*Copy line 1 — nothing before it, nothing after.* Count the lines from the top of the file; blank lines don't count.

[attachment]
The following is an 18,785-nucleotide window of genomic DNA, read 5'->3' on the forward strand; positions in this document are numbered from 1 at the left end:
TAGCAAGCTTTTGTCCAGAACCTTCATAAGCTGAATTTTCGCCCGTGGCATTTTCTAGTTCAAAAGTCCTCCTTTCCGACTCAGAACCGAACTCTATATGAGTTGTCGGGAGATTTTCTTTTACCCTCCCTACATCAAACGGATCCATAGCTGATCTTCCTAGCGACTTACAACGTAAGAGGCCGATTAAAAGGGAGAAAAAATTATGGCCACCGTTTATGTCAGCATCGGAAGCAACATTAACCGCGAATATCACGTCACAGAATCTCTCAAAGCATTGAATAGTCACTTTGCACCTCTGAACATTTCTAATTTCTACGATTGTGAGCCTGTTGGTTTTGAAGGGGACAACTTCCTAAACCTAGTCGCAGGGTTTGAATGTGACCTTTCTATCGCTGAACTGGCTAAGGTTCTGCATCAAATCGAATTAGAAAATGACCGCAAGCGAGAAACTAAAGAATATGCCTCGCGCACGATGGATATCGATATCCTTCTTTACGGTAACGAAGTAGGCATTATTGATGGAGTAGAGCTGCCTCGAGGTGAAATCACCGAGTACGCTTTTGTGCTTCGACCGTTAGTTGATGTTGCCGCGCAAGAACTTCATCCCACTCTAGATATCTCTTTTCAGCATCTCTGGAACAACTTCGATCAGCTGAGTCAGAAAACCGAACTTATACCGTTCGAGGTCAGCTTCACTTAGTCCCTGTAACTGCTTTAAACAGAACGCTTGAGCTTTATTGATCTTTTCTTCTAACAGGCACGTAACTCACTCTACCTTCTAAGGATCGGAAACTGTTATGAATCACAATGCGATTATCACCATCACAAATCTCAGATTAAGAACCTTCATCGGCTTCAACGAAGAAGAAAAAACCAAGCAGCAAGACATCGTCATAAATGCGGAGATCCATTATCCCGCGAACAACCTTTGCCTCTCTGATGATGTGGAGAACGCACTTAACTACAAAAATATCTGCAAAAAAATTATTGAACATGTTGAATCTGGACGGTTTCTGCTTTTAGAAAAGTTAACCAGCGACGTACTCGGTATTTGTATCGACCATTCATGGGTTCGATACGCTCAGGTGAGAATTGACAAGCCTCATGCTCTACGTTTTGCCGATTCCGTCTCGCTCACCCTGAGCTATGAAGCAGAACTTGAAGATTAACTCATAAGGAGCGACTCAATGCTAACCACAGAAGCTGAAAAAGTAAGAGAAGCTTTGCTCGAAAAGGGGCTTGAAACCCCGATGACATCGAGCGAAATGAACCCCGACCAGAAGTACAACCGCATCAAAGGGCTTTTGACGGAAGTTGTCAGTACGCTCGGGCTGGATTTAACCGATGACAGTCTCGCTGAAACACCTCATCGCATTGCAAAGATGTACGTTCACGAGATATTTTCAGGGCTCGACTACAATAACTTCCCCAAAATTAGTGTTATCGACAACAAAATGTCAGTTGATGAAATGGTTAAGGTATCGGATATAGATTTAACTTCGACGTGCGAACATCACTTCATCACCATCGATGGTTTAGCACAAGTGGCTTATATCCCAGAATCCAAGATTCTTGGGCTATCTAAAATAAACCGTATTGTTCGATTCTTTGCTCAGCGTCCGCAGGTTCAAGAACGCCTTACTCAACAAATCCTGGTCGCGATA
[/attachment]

The following is an 18,785-nucleotide window of genomic DNA, read 5'->3' on the forward strand; positions in this document are numbered from 1 at the left end: